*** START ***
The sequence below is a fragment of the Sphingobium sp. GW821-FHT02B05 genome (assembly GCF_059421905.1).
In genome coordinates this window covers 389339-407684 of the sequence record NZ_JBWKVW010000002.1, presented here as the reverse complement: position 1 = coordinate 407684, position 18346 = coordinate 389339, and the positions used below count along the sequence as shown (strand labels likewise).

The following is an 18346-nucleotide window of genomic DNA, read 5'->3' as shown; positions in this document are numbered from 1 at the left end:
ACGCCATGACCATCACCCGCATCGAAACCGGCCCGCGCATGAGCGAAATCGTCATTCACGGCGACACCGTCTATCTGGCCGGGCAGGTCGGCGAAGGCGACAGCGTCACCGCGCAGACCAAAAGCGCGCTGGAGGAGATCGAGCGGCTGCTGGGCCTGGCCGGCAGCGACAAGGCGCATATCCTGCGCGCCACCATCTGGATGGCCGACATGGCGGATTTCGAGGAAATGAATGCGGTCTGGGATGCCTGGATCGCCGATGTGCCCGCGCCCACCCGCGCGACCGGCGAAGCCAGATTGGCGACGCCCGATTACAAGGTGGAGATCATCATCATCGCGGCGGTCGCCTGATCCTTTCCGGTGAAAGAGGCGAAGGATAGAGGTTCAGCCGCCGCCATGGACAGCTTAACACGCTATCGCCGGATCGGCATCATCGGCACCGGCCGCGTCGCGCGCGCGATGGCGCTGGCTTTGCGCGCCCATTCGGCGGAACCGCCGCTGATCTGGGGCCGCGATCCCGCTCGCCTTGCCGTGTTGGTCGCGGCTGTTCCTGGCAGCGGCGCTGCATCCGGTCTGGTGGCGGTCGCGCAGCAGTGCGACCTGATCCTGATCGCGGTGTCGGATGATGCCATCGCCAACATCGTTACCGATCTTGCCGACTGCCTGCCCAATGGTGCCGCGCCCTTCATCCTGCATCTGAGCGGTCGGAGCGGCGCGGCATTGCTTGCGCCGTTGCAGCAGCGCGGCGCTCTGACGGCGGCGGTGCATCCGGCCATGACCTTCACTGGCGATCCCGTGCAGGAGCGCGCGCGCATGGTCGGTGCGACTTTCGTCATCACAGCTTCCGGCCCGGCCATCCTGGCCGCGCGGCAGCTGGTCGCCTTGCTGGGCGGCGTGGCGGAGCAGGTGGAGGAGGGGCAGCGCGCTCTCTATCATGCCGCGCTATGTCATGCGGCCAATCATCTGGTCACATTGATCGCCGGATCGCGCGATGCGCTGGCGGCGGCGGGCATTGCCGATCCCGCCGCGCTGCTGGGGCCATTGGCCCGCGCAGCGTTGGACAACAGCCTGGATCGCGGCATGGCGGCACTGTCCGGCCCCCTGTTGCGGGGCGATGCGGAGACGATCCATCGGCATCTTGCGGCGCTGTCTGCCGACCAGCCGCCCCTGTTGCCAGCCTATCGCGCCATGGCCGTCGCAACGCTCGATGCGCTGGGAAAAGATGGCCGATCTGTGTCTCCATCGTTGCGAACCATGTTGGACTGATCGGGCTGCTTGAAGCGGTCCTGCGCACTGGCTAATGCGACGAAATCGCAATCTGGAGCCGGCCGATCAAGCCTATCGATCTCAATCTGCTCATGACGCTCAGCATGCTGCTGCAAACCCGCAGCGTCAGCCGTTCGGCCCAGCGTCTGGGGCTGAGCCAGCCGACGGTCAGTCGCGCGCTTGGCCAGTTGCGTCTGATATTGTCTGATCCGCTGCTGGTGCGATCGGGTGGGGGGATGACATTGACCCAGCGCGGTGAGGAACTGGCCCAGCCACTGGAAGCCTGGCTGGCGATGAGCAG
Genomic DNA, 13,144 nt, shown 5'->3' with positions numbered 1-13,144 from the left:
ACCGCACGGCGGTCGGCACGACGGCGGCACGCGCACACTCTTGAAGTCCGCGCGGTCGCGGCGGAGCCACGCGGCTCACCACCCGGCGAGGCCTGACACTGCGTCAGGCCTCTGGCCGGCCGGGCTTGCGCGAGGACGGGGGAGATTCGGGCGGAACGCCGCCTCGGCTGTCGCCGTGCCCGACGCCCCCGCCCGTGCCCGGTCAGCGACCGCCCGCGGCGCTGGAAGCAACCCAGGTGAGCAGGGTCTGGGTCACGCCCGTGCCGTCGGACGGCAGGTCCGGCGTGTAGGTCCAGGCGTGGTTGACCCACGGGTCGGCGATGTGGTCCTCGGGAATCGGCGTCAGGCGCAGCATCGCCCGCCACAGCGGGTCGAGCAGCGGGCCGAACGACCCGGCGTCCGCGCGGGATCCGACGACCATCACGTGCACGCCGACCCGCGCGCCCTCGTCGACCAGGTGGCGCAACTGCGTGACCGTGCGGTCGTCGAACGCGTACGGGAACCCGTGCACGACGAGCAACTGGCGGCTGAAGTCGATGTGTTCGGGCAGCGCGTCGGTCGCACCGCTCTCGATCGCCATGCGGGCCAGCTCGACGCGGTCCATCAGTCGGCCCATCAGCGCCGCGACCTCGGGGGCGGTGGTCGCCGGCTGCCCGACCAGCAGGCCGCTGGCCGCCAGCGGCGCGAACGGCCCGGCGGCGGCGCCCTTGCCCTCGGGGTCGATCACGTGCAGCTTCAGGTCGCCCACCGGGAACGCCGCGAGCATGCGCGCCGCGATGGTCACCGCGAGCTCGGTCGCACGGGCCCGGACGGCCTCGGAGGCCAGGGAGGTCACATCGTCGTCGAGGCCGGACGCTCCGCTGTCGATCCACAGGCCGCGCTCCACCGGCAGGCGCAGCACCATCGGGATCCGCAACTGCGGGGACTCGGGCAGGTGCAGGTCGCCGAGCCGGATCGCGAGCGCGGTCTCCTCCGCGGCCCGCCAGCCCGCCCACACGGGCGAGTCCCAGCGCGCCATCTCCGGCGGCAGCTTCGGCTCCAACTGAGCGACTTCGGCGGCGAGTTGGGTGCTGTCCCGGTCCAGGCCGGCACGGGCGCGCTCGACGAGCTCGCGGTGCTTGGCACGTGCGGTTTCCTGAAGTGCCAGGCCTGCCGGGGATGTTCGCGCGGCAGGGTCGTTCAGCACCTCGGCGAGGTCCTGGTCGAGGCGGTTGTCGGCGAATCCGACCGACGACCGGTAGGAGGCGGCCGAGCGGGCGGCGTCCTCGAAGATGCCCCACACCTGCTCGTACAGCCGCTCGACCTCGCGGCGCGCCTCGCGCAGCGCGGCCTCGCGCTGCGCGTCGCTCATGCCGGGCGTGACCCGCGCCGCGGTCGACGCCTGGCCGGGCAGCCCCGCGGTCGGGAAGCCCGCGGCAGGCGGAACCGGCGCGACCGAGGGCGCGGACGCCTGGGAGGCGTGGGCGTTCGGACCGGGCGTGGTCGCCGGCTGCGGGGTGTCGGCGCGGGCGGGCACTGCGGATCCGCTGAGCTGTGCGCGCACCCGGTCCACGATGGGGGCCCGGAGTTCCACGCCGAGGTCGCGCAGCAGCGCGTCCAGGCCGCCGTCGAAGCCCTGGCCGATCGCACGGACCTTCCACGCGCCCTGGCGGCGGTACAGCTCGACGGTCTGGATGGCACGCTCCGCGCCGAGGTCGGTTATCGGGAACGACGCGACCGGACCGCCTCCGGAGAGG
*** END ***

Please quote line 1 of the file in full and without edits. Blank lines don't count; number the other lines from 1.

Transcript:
The sequence below is a fragment of the Sphingobium sp. GW821-FHT02B05 genome (assembly GCF_059421905.1).